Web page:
OSU improving recycling practices

Luuk Van Hoomisen

In the spirit of Earth Day, Oregon State University is ramping up its efforts to spread knowledge about all of the eco-friendly waste reducing initiatives on campus. More than just the recycling cans on every corner, OSU has been ahead of the curve on implementing composting programs, reusable containers and surplus collection.

According to Andrea Norris with Campus Recycling, the university’s recycling program is now more than 40 years old, having started on the first Earth Day in the 1970’s. OSU was one of the first universities in the nation to implement such a program. Corvallis was the first city in Oregon to have a curbside recycling program.

“Recycling is a great way to reduce our waste,” said Tim Andrade, a student worker with OSU surplus. “It’s good for the planet, and it helps keep our campus looking beautiful.”

OSU surplus is a group which collects resources that are no longer needed by the university and either resells them or disposes of them in an environmentally cautious way.

Any students who frequent university dining halls may be familiar with Eco2go, a program which provides the dining halls with orange food containers that can be returned and reused by University Housing and Dining Services.

The success of this program relies on students returning their containers to the proper receptacles, but according to some students, the containers are often not returned correctly due to a lack of information or effort.

According to Norris, OSU recycled an estimated 1,039.9 tons of potential waste, composted an estimated 1,407.2 tons of waste, sold an estimated 433.7 tons of material through OSU surplus and landfilled only 1,714 tons of waste in the 2014-2015 school year.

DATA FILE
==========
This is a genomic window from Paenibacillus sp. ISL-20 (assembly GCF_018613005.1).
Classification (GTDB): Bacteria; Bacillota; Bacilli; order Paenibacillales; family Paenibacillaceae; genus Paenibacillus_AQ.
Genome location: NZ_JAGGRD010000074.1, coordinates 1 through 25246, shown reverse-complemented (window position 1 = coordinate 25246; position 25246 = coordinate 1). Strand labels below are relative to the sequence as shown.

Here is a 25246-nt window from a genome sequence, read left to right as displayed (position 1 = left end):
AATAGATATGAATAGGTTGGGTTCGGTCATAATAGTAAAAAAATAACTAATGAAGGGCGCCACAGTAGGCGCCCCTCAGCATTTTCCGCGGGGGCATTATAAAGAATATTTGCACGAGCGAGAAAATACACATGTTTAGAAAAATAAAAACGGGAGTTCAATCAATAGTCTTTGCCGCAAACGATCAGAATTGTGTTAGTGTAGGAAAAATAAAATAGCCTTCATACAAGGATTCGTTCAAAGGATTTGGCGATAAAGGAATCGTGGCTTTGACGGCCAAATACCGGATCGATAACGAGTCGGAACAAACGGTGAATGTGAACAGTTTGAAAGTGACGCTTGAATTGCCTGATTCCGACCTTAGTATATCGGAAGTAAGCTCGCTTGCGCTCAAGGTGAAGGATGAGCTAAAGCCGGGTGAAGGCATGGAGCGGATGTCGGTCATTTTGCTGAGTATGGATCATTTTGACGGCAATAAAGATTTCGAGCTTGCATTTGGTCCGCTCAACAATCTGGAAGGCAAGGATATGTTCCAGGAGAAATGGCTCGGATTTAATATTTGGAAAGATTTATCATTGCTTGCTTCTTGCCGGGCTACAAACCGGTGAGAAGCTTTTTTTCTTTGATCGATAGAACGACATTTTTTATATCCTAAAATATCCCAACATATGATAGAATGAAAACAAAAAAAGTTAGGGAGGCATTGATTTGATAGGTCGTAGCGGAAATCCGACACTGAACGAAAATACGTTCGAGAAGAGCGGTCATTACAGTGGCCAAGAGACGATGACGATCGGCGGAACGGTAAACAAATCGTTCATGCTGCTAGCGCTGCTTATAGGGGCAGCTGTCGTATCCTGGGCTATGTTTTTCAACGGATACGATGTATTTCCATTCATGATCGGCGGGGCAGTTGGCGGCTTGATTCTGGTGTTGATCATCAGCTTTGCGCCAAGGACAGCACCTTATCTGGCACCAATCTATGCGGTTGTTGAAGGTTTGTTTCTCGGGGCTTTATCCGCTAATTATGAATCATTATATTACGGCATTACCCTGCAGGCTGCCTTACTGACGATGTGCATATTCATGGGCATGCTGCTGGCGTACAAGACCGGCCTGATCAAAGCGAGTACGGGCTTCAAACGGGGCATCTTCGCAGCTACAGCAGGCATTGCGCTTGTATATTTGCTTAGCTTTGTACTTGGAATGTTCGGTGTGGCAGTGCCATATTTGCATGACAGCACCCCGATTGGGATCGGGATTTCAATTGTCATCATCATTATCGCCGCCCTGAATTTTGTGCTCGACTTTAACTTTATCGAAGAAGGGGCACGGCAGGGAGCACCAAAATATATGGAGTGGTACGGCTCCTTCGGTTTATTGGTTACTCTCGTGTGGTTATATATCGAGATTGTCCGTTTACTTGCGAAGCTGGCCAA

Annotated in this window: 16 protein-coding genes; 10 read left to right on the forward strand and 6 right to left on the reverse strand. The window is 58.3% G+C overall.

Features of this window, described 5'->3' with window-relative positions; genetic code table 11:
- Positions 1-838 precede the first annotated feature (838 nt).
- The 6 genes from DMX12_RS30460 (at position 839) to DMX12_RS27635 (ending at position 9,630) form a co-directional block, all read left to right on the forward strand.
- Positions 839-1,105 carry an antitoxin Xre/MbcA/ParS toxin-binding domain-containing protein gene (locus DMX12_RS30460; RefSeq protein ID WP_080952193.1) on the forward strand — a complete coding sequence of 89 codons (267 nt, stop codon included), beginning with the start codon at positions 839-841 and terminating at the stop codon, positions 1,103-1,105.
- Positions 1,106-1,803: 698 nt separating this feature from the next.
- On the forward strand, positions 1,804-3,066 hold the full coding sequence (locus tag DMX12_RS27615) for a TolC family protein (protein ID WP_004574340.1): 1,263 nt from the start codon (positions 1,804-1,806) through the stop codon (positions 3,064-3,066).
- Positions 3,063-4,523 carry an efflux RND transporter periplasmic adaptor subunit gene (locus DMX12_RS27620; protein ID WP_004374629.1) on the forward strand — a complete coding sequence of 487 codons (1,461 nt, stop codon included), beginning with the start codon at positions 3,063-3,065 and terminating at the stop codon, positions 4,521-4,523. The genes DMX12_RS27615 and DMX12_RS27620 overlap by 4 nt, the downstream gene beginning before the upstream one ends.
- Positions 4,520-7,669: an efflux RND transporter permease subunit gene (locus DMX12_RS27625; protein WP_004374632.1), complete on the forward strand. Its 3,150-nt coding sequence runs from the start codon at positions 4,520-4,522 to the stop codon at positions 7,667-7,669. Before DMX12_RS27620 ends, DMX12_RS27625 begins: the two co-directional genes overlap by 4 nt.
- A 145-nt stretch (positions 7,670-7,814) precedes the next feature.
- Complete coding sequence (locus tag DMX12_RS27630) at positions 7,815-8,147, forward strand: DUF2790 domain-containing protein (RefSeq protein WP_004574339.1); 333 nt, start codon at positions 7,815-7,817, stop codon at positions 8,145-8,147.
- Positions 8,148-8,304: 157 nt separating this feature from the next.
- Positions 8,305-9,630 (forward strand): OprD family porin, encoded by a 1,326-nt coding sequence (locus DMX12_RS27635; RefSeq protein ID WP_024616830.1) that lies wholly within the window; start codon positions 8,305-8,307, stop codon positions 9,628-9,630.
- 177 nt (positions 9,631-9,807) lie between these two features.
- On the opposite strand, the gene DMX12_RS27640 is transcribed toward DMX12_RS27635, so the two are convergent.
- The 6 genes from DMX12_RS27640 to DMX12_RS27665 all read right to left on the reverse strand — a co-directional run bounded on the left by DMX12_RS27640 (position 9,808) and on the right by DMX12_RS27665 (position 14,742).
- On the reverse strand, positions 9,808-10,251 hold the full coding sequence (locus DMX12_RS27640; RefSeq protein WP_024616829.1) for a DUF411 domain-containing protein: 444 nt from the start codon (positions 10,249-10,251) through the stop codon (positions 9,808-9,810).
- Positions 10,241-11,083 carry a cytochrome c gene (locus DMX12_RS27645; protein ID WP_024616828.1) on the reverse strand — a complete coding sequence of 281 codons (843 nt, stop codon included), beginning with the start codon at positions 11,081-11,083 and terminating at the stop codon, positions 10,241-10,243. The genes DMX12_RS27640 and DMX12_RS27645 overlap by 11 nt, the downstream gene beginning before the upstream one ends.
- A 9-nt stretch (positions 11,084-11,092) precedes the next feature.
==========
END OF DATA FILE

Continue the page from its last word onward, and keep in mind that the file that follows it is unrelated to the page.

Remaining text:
OSU has an estimated recycling rate of 62.7 percent. According to the EPA the national recycling rate for the year of 2013 was 34.3 percent, and according to the Oregon Department of Emission Quality, the state’s recycling rate for 2013 was 50.1 percent. This puts OSU ahead of both the state and the country in terms of waste reduction.

However, many students wonder if the university is doing enough when it comes to waste reduction on campus.

“Humans produce so much waste,” said Shannon Ritz, an environmental science major at OSU. “We are consumers and then polluters, and recycling is important to reduce our carbon footprint. Sustainability means to protect the environment, and to leave something behind for the next generation.”

Ritz added that while recycling is important, she would like to see students have more opportunities to compost.

“Our mission is to makes sure OSU has the resources it needs in terms of implementing sustainable practices,” said Sarah Chainey, digital media marketing student with the Student Sustainability Initiative. “And to make sure students have the knowledge to practice sustainable living in everyday life.”

The SSI encourages students who are passionate about recycling and waste reduction to contact them for information on how to get involved, and to recycle this paper when they are done with it.

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